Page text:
A woman hugging her dog.

No matter how much we wish that our pets never got sick or injured, we are still not at a place in modern medicine where we can prevent these things entirely. While good wellness care goes a long way, Bowman Veterinary Hospital still sees plenty of sick patients. We would love to share with you, though, the top dog health problems we see and our advice to navigate them better. 

Allergic Skin Disease and Associated Dog Health Problems

Humans with allergies have respiratory problems, while dogs with allergies often suffer from skin problems. Dogs can be allergic to airborne allergens like pollens, environmental allergens, flea bites, and even their food.

Allergic skin disease results in itchy skin which may become red and irritated. Hair loss can also occur. Oftentimes ear infections in dogs are related to allergic skin disease as the outer canal of the ear becomes irritated (instead of the middle ear infections people most often experience). Secondary skin infections and anal gland problems can also occur.

If you think that your dog might be suffering from allergic skin problems, be sure to:

  • Try a good bath with a hypoallergenic shampoo (rinse well)
  • Clean the ears if your pet is comfortable enough to allow it
  • Be sure that your dog is on a good quality flea preventive
  • Make note of any recent dietary changes
  • Call us for an appointment if things aren’t improving quickly—with allergies generally the sooner we intervene the better


Perhaps one of the most common dog health problems we encounter, osteoarthritis affects almost all pets at some point in their lifetime. Arthritis occurs within the body’s joints. The toll of normal wear and tear or injury can damage the cartilage within the joint, resulting in degenerative joint disease. 

Affected animals often experience:

  • Stiffness
  • Decreased range of motion
  • Reluctance to do certain activities like jumping up into the care
  • Slow rising
  • Decrease in muscle mass
  • Pain
  • Limping

While osteoarthritis is not entirely preventable, there are some things you can do to lessen its impact. Preventatively using nutraceuticals like glucosamine supplements can be helpful, as can managing your pet’s weight.

If you notice early signs of arthritis, notify one of our veterinarians as soon as possible so that we can intervene early. 

Weight Problems

It is pretty easy for our pets to become overweight. Maintaining an optimal weight can help your pet live a longer life and decrease the risk of problems like diabetes, cardiovascular disease, osteoarthritis, and even cancer.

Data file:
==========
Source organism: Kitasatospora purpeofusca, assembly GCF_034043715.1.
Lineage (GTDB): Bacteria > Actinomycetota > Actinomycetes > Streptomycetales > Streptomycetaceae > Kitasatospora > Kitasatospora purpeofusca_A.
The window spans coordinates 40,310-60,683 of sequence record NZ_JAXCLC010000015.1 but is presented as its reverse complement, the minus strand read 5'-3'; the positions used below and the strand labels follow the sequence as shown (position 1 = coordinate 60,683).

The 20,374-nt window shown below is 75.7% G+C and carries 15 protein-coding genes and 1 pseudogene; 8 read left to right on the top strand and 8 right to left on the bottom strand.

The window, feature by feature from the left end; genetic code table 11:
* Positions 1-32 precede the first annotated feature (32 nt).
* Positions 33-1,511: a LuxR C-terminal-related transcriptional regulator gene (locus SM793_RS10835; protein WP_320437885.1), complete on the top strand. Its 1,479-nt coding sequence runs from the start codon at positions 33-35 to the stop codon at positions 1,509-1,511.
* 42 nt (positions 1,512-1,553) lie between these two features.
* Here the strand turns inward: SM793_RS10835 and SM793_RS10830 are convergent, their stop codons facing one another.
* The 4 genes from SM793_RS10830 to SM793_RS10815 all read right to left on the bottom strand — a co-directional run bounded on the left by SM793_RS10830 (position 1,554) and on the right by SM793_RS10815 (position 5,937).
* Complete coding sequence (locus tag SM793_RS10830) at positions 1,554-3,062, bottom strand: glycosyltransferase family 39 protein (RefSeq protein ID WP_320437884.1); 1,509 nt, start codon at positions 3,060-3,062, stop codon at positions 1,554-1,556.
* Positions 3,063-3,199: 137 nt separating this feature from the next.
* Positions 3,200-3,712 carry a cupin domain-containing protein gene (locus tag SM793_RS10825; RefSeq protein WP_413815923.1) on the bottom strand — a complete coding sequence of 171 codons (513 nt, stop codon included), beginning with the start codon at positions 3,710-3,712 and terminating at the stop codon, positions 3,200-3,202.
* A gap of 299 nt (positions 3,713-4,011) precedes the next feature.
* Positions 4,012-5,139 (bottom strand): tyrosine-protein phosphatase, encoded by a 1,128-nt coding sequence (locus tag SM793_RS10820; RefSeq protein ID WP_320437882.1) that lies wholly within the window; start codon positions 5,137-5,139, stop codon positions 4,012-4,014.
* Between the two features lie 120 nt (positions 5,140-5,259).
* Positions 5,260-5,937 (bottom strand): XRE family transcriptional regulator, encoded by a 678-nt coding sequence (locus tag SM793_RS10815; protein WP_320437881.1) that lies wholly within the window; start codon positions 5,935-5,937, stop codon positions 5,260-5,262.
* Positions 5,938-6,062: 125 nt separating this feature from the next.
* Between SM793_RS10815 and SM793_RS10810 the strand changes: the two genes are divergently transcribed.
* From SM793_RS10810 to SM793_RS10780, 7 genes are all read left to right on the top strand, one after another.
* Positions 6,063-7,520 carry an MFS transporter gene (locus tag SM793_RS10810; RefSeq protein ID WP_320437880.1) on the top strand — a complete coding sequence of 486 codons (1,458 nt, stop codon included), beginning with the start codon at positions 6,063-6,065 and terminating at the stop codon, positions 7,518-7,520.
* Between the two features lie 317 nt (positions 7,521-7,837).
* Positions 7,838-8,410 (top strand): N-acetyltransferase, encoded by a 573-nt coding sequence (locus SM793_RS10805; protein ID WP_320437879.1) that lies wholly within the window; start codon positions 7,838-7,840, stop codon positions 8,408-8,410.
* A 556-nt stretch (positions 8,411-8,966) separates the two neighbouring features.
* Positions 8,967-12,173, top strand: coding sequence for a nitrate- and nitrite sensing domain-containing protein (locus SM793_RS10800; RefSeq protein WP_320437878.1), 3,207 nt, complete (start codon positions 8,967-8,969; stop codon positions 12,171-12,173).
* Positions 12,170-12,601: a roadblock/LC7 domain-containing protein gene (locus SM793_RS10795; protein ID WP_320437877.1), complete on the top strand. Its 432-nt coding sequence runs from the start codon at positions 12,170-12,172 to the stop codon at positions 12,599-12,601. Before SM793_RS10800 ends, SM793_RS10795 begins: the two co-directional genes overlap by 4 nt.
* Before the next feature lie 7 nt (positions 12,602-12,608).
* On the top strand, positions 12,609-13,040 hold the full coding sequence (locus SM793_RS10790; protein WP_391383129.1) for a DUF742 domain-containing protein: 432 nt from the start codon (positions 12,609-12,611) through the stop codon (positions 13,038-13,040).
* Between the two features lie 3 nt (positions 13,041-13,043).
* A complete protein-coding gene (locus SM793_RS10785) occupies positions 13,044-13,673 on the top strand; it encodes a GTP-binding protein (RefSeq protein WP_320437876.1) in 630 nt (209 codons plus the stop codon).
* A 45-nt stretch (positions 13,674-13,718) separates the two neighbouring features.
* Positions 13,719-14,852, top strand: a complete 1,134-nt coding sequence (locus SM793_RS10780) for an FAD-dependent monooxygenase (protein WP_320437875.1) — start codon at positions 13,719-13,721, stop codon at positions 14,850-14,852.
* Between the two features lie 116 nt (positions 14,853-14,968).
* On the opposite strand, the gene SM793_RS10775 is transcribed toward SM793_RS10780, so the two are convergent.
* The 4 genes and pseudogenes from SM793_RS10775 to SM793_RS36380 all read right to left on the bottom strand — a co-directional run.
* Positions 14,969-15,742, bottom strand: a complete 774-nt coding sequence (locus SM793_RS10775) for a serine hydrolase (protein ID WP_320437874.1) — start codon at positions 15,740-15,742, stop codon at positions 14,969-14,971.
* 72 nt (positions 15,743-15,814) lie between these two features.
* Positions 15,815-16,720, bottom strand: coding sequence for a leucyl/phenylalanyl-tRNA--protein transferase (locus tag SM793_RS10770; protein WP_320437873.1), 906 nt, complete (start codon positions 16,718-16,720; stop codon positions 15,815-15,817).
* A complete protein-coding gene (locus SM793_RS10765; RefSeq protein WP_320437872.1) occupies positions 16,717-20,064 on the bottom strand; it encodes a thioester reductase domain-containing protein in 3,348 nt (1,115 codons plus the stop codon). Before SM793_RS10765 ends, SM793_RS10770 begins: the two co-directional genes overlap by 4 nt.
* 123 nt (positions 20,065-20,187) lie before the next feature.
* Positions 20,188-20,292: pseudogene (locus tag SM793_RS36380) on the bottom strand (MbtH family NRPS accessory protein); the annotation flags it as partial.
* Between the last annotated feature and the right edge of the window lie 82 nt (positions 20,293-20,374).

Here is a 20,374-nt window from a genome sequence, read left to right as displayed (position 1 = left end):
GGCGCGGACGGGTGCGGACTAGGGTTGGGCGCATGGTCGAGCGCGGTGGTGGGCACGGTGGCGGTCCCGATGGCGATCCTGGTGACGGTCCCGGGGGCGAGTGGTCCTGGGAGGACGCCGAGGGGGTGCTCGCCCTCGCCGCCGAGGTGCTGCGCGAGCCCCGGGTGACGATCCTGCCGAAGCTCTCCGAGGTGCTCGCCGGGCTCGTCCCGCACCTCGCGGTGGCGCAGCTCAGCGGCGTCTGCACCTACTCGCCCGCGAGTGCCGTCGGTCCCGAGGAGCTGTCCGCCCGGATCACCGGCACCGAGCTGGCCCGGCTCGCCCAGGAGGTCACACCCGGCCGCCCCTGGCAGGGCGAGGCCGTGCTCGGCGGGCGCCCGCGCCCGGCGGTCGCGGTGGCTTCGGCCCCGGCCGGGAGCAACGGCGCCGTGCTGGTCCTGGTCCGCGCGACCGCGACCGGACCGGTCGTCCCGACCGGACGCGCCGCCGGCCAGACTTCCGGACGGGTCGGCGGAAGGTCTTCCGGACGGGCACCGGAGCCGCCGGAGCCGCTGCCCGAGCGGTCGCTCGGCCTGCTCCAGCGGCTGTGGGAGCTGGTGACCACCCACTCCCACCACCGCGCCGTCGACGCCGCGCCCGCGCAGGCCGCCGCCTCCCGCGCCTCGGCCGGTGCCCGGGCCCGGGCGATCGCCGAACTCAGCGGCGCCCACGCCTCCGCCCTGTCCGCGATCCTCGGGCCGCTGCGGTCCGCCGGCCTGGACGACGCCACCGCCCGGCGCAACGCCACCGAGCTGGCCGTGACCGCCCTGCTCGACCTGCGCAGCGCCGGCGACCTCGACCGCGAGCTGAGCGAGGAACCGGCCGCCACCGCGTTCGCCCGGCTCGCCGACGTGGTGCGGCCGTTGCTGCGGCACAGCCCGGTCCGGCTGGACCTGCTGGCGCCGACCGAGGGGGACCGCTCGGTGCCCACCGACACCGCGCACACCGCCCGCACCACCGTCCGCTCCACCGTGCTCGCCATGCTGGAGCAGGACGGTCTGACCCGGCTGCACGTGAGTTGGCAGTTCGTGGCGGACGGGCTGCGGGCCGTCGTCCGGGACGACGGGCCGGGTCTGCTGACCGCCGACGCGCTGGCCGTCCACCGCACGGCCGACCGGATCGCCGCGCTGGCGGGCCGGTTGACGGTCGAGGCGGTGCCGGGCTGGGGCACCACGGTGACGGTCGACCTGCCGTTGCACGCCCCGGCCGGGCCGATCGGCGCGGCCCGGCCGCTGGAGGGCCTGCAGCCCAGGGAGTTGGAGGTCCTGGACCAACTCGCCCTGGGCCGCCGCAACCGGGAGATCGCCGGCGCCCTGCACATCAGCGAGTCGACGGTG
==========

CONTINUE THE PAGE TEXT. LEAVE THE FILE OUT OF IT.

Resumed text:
In order to prevent unwanted weight gain or help your pet lose a few extra pounds, you will need to:

  • Understand how many calories per day your pet should be eating and how to find this information on your pet’s food (let us know if you need help)
  • Measure your pet’s food
  • Recognize added calories in treats, dental chews, and dietary supplements
  • Encourage healthy daily activity
  • Avoid self feeders that take away your control 
  • Substitute low calorie veggies in for treats or part of a meal (carrots, celery, and green beans are great options)

If your pet is on a weight loss program, you should aim for them to drop about one to five pounds per month. Most dogs can achieve their goal weight within six months. Let us know if you need help!

Cruciate Disease

Humans are often familiar with ACL injuries in the knee. In dogs this same ligament is actually called the CCL. 

The cranial cruciate ligament is one of the main structures stabilizing the knee. We humans tend to rupture the ligament traumatically, but animals often have more chronic injuries to the cruciate ligament due to their four-legged anatomy.

Pets with cruciate ligament disease will often show intermittent signs of lameness, difficulty rising, and muscle loss until the ligament eventually fully ruptures. When this occurs it can seem pretty dramatic with an acute non-weight bearing lameness. These pets are often only willing to touch their toes to the ground. 

The gold standard for treating a CCL rupture is surgery. This pet problem requires veterinary attention for appropriate treatment and pain management. 

Dental Disease

Perhaps one of the most overlooked aspects of pet care, dental health is pretty important. Most dogs develop some form of dental disease by the age of three, so paying attention is important. Dental disease in pets can lead to pain, foul breath, and even more systemic problems when the bacteria from the mouth enters the bloodstream.

Be sure to have your pet’s teeth examined and cleaned regularly under anesthesia as recommended. We can also help you to develop a home oral health care program. 

Even though dog health problems happen, Bowman Veterinary Hospital will be there for you when they do. We are honored to be a part of your family and take our role in helping your pets seriously.